The film’s tone – and all of the cast ranging from Rudd (obviously) to Rashida Jones (especially, both because she’s always hilarious and she’s not bad to look at) to Elizabeth Banks and Adam Scott (one of my favorite actors right now) to the always-hilarious Steve Coogan – is just spot on and reminded me of the way I felt after I watched The Kids Are Alright or Nick and Nora’s Infinite Playlist: two films that aren’t similar in any way except for the fact that I felt happy – elated really – when I was done watching them. Our Idiot Brother is made with the same intent: it’s not a film that’s trying to say anything deep or profound; it merely drops us in the middle of these people’s lives (it’s nice to see a movie about people in their 30s) and allows us to see how comfortable they are in their routines as their brother interjects his refreshing – and sometimes maddening – brand of honesty into their routine. There should be no surprises how the film ends (hint: all of his sisters have problems and Rudd affects their lives for the better, causing them to – gasp! – reevaluate their life choices); however, the film still works because the filmmakers (and cast) show restraint in not allowing the usual plot elements that trip up countless Sundance films to derail what they wanted to do. Just as Nick and Nora’s Infinite Playlist didn’t waste time having characters comment on New York music and nightlife for 20-somethings, so too does Our Idiot Brother not waste time commenting on organic farming, weed, lesbianism, or other elements that usually make up these kinds of movies because the characters have been living with it for so long. That’s the refreshing thing about this movie aside from Rudd’s performance: it allows the characters to act like they should act instead of commenting on things they would have no reason to still be commenting on.  I have a lot of affection for this movie despite its many flaws. Will I remember this movie in ten years? Probably not, but it’s one of my favorite movies of the year thanks to Paul Rudd.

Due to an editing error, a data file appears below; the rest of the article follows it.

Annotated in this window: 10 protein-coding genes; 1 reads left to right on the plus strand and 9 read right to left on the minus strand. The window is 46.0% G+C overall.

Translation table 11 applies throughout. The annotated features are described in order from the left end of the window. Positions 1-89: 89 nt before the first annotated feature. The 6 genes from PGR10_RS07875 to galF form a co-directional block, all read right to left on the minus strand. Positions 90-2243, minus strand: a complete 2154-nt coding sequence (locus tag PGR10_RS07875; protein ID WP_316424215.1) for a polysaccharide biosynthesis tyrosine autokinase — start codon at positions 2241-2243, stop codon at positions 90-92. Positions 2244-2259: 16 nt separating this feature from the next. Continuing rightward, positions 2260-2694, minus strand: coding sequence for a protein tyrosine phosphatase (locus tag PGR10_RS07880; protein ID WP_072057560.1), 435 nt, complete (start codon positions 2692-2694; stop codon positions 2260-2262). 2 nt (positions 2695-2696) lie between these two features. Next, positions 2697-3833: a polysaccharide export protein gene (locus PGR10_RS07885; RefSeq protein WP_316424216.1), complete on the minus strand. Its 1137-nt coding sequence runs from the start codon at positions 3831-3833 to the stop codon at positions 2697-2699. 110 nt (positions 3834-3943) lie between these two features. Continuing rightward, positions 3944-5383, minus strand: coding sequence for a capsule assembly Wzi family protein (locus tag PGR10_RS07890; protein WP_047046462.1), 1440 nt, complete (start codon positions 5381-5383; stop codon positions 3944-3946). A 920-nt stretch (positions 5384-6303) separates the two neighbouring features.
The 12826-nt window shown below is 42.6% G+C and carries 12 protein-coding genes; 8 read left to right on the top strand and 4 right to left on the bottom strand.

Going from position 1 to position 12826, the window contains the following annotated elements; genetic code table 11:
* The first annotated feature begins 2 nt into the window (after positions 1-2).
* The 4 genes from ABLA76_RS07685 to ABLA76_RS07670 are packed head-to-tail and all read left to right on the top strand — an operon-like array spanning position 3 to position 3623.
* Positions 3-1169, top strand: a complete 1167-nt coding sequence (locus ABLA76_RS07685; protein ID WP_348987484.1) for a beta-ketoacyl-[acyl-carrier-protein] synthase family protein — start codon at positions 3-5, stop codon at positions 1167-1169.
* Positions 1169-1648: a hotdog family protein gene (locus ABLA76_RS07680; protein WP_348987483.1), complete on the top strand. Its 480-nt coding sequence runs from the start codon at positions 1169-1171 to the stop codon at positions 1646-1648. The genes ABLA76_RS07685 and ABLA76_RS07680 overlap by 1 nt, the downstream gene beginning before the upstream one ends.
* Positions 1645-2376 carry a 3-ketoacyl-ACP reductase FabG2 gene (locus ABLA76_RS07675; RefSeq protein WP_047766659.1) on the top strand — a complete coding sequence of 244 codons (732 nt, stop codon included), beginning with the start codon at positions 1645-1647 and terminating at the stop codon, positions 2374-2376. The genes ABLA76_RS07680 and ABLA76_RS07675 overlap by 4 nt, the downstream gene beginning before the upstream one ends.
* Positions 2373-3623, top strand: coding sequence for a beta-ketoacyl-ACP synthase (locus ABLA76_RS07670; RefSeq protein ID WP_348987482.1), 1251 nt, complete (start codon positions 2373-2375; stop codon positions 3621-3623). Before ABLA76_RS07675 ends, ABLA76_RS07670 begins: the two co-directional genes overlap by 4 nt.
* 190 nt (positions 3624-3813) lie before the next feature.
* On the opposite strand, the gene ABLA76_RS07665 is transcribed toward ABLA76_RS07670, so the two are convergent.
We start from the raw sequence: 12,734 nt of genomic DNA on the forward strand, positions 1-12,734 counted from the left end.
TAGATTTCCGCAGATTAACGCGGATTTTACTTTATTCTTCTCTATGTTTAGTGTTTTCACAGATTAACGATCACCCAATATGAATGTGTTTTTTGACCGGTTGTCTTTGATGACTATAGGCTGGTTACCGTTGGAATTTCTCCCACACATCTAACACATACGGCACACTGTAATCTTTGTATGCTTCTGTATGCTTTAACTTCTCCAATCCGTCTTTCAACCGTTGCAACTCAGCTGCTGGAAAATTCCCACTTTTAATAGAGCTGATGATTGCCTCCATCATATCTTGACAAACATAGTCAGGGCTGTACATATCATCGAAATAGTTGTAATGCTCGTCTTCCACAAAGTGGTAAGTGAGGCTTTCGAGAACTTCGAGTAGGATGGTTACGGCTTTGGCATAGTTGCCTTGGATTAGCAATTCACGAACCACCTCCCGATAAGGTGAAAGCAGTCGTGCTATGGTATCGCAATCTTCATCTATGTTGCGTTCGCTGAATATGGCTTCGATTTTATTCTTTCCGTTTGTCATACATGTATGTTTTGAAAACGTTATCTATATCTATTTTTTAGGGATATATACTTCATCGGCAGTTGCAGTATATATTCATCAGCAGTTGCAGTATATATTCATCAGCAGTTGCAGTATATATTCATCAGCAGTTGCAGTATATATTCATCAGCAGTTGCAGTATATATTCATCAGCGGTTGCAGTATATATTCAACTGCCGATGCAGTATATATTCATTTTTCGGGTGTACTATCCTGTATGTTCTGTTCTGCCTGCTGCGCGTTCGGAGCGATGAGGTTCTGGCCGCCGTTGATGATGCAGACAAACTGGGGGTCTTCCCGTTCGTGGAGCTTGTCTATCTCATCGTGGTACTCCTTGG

1. Nice review. Paul Rudd is terrific as the loveable, good-hearted, naive Ned. His warmth makes this a feel good film, but the annoying sisters take their toll and nearly ruin my Rudd buzz.

  2. Dan O.

    Thanks for stopping by. Yes, Rudd is amazing here and really elevates the rather ordinary material to something warm and refreshing.

    Yeah, I think I tolerated the women in this film because it seemed like normal behavior for these characters. They were playing up to certain stereotypes, sure, but I never felt like the movie was commenting on how annoying they were. Maybe it's because I had just finished seeing 50/50 -- a film that has a very nasty, limited view of women...which is par for the course for a Seth Rogen movie -- before I wrote this review, and I was willing to give the female characters in this film a pass. However, I still think that the Rashida Jones and Elizabeth Banks characters were at least well-acted stereotypes, hehe.

    Thanks for the comment!

  3. It is flawed for sure Kevin, and while I guess I don't quite like it as much as you on balance I'll admit it does have it's moments, and to look for deeper meanings in the slice-of-life focus would be unfair and irrelevent. I found myself more involved in thge film than I could possible have imagined.

    You frame the vitues here marvelously.